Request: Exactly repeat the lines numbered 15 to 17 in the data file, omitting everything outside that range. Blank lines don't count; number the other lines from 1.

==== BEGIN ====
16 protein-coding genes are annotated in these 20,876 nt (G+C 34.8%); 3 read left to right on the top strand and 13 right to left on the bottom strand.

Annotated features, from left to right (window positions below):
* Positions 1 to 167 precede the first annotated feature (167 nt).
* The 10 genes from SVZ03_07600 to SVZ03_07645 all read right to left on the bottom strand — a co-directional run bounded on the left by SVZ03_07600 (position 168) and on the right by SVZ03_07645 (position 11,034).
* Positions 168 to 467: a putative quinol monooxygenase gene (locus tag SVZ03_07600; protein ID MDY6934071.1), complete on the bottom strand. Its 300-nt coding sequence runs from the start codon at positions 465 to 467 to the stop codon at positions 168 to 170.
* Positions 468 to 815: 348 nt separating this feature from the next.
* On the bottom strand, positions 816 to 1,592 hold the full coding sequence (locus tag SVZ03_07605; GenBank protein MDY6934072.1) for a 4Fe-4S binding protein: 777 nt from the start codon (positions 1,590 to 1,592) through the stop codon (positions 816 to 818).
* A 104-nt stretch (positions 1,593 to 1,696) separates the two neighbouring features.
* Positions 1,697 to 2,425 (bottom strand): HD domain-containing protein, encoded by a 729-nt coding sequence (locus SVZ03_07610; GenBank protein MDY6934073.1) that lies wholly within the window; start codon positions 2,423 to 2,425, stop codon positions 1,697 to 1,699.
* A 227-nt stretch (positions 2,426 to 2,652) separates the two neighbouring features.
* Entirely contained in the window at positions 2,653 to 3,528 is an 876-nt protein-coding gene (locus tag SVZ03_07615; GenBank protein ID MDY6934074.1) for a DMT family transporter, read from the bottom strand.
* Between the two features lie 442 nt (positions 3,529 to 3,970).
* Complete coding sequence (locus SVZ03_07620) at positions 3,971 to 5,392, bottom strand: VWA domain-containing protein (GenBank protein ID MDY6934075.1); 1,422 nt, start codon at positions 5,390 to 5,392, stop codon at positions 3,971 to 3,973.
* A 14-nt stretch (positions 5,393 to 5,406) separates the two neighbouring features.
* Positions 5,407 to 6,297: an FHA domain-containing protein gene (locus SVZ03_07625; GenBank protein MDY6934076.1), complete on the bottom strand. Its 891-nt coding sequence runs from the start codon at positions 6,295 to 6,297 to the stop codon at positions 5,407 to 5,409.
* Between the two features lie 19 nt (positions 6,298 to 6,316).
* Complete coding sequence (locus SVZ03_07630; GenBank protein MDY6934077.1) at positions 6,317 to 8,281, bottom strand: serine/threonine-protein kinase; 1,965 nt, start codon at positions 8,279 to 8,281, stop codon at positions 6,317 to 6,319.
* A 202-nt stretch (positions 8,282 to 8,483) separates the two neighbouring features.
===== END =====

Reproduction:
* Positions 5,407 to 6,297: an FHA domain-containing protein gene (locus SVZ03_07625; GenBank protein MDY6934076.1), complete on the bottom strand. Its 891-nt coding sequence runs from the start codon at positions 6,295 to 6,297 to the stop codon at positions 5,407 to 5,409.
* Between the two features lie 19 nt (positions 6,298 to 6,316).
* Complete coding sequence (locus SVZ03_07630; GenBank protein MDY6934077.1) at positions 6,317 to 8,281, bottom strand: serine/threonine-protein kinase; 1,965 nt, start codon at positions 8,279 to 8,281, stop codon at positions 6,317 to 6,319.